Register are generally bound volumes with entries recorded across double pages in a column format. Column headings vary but information recorded may include the following:
case number; setting down fee; licence/permit/receipt number; licensing district or area; name of applicant; name and location of premises; type of application; licence/permit fee; result of application; conditions attached to granted application; remarks.
Entries are followed, either after each entry or after entries for a particular date or period, by the signatures of the persons empowered to grant the applications.
The registers do not record the issuing of a licence or permit but rather the result of the application for such licence or permit. The procedure was that once an application was approved or granted, a certificate would be issued. The certificate would authorise the issue of the licence or permit to the applicant upon payment of the prescribed fee.
Up to January 1886 licence registers frequently record both liquor and non-liquor licensing application hearings. From February 1886 liquor and non-liquor applications were recorded in separate volumes. Some series known as licence registers that span the pre and post 1886 period may record, from 1886, either liquor or non-liquor licences exclusively.
Types of non-liquor licences vary but include:
- hawkers and pedlars; auctioneer's; carrier's; slaughterer's; collector's; real estate agent's; etc.
Up to 1916 licensing registers were created and maintained in local courts of petty sessions at which meetings of justices, licensing benches, licensing magistrates or courts sat. Records for that period have been attributed to such local courts as creating agencies. Since 1916 centralisation of the licensing function saw records relating to different licensing matters being created either centrally, in Melbourne, or at courts of petty sessions appointed as licensing courts.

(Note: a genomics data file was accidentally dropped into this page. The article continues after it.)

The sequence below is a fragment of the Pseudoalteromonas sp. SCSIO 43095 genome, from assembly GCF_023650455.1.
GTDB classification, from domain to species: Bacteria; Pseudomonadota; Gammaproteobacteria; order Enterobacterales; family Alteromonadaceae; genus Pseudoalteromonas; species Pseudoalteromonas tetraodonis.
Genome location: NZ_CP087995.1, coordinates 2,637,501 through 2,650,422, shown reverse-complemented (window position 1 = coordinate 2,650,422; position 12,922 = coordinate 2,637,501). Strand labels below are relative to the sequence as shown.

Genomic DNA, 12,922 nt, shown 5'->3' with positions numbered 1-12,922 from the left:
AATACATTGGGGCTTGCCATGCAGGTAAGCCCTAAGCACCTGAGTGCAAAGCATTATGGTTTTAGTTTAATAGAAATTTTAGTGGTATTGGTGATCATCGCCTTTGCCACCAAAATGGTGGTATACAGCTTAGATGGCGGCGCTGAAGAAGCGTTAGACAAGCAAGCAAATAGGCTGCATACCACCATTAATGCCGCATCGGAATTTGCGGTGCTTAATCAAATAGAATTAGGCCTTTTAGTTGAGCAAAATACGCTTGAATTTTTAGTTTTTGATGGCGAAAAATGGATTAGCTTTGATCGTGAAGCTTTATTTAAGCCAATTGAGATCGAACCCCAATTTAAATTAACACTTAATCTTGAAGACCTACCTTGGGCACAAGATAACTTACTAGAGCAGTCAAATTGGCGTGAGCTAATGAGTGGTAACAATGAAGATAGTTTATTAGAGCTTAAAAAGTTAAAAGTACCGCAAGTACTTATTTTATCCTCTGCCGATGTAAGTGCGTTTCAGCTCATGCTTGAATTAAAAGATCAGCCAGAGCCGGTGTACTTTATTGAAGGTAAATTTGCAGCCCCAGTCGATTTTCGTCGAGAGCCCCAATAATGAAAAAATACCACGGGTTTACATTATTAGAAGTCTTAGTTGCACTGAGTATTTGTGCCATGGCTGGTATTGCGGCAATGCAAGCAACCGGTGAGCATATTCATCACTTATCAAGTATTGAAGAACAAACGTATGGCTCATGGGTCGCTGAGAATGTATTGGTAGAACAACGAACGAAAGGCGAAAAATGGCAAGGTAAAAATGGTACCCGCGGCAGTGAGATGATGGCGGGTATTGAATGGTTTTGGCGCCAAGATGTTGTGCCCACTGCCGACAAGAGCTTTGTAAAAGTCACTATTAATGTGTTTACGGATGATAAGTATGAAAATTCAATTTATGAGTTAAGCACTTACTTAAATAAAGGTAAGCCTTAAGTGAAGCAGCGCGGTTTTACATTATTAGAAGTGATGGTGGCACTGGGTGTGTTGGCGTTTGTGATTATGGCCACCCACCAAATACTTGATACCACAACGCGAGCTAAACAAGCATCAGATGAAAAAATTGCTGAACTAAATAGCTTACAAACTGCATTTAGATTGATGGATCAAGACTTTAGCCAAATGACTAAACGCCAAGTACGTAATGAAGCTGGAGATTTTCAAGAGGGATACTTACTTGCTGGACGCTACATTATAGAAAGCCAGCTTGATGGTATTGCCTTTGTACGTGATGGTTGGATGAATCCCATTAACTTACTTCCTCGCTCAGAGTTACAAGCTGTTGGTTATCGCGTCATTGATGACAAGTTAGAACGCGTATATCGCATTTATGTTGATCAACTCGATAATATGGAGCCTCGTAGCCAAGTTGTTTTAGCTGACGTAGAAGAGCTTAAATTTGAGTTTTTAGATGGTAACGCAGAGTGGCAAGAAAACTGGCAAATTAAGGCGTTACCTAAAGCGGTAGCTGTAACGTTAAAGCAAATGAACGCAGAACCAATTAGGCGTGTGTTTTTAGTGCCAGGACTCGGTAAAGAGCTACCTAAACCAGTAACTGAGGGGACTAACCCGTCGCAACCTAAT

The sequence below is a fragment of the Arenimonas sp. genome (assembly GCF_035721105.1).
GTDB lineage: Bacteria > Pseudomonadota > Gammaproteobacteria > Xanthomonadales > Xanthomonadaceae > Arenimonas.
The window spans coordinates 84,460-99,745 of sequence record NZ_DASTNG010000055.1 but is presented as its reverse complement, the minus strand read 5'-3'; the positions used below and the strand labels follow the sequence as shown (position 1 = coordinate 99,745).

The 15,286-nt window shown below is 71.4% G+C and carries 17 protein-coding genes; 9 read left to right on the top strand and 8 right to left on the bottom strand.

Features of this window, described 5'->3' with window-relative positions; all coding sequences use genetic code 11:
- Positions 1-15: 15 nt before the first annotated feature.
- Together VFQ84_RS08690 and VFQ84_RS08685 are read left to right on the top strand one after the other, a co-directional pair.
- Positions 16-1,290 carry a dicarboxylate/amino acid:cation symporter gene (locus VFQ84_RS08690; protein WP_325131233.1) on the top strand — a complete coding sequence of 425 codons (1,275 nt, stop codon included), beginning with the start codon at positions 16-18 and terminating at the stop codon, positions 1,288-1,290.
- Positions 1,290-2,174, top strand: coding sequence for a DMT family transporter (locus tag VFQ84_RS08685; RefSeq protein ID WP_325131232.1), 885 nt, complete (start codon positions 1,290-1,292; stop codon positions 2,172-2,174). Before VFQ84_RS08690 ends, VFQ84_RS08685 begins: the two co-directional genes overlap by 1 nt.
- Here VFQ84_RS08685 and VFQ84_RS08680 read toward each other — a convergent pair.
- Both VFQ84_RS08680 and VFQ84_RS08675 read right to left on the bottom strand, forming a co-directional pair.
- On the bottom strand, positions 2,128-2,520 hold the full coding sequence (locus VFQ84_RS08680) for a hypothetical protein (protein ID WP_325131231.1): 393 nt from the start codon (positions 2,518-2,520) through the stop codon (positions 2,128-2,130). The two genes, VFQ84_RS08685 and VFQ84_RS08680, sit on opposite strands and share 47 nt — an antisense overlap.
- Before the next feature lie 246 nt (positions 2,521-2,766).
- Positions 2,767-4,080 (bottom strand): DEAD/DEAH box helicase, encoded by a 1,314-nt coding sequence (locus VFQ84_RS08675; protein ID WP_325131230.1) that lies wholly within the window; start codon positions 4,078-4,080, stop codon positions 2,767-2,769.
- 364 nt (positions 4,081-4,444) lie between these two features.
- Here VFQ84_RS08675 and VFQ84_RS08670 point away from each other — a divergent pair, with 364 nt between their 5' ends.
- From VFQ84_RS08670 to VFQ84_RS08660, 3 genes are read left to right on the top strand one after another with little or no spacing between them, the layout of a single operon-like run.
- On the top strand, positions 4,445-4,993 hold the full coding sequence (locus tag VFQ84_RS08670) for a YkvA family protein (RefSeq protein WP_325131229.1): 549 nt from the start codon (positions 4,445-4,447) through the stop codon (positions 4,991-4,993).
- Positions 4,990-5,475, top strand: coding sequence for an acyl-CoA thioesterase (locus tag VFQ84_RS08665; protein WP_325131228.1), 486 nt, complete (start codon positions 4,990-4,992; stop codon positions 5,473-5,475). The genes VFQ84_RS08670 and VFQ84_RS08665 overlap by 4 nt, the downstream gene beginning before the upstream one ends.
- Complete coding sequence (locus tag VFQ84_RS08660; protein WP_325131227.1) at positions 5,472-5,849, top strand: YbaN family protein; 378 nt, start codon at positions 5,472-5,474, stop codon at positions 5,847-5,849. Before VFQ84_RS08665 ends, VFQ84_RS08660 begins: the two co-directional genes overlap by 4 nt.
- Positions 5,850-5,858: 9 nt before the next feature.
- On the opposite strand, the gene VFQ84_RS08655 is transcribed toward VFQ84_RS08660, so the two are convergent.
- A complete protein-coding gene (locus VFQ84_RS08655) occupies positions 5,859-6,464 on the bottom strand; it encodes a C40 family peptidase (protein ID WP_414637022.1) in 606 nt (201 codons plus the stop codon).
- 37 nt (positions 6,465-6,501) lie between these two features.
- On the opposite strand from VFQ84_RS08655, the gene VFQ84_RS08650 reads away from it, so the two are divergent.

From 1 January 1917 the Licensing Court of Victoria (L.C.V.) came into being. This Court was a tribunal made up of three licensing magistrates who were also the members of the Licenses Reduction Board (VA 2906). Certain Courts of Petty Sessions within licensing districts were specified by the Governor-in-Council to be Licensing Courts at specified times and the clerks of such courts to be clerks of the Licensing Court. The L.C.V. conducted hearings for licensing matters for each district either at the court in the licensing district or centrally in Melbourne. Depending upon the type of applications being considered, the L.C.V. could be constituted by one or more of its members. Some matters could be dealt with by the clerks of the Licensing Court.
In 1954 the Victorian Licensing Court replaced the L.C.V.. It operated similarly to the L.C.V. although specific courts were not identified as licensing courts. The Governor-in-Council did, however, specify places at which clerks of Petty Sessions could act as clerks of the Licensing Court.